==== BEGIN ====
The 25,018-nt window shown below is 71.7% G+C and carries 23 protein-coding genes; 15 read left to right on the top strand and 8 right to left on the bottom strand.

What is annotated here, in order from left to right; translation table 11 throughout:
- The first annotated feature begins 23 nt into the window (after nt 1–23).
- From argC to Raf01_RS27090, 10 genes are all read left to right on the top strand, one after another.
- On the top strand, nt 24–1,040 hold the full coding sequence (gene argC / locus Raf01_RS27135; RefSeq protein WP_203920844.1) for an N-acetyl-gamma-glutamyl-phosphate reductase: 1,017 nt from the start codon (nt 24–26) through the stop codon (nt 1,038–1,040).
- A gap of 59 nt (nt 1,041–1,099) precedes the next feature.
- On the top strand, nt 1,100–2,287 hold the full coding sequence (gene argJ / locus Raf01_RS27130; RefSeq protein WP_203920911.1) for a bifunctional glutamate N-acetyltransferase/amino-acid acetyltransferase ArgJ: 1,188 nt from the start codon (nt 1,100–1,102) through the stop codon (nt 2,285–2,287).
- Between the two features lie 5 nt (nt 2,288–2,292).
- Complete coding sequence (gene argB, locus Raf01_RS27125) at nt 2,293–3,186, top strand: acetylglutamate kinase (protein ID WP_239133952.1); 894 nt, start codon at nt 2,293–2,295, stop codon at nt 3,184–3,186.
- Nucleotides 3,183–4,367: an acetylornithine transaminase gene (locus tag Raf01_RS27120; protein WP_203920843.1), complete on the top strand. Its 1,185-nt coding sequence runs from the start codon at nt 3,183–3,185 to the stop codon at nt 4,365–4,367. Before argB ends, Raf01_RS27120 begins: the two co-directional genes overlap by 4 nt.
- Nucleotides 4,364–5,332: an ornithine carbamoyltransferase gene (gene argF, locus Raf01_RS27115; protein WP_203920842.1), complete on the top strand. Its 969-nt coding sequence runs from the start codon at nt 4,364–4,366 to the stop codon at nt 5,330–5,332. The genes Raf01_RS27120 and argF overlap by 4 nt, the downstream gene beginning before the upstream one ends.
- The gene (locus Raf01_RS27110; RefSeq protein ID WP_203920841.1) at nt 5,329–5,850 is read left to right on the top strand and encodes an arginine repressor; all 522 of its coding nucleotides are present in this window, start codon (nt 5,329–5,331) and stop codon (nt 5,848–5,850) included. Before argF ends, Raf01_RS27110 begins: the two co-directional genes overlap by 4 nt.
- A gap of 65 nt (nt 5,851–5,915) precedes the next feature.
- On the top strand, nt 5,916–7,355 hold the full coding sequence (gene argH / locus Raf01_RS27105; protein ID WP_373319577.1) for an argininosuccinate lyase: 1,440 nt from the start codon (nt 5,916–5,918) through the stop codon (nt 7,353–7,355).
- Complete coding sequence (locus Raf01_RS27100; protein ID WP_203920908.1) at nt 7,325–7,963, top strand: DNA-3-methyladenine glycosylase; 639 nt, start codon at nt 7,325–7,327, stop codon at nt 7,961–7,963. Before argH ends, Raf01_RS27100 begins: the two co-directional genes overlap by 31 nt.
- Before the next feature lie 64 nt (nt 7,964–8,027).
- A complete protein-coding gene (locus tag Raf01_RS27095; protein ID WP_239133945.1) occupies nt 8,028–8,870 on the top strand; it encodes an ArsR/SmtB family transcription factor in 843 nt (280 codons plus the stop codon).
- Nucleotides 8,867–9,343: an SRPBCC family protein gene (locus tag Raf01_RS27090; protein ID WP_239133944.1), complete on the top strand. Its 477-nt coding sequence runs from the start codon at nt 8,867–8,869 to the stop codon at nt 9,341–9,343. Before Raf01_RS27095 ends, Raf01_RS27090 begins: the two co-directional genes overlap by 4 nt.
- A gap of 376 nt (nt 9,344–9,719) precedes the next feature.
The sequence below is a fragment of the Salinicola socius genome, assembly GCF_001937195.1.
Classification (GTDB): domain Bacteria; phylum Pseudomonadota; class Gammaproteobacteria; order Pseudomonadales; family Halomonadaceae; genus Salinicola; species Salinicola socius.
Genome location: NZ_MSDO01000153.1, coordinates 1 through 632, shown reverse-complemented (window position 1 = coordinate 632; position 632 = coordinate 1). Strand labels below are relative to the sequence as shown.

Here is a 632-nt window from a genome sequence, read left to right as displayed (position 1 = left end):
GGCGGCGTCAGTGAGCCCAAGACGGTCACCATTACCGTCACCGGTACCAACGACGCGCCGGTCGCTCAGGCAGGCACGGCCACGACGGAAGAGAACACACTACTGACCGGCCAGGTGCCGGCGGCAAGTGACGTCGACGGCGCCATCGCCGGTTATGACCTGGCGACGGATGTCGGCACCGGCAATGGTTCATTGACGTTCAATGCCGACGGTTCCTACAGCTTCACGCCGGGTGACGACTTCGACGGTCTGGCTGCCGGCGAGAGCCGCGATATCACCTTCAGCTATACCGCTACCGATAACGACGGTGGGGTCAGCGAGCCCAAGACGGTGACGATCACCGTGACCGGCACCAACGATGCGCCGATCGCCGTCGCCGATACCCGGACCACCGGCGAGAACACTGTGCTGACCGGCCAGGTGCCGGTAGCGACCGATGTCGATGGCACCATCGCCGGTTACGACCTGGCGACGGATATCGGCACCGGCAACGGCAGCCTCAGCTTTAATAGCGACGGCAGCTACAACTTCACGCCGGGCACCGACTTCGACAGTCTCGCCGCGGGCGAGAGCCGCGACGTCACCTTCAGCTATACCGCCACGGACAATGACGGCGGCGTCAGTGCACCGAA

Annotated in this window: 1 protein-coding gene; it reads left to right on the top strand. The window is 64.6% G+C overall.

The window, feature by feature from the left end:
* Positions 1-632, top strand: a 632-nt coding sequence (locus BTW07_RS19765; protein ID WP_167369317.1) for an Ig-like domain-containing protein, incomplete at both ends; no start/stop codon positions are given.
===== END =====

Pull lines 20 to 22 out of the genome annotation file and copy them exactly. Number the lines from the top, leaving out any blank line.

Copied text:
The sequence below is a fragment of the Salinicola socius genome, assembly GCF_001937195.1.
Classification (GTDB): domain Bacteria; phylum Pseudomonadota; class Gammaproteobacteria; order Pseudomonadales; family Halomonadaceae; genus Salinicola; species Salinicola socius.
Genome location: NZ_MSDO01000153.1, coordinates 1 through 632, shown reverse-complemented (window position 1 = coordinate 632; position 632 = coordinate 1). Strand labels below are relative to the sequence as shown.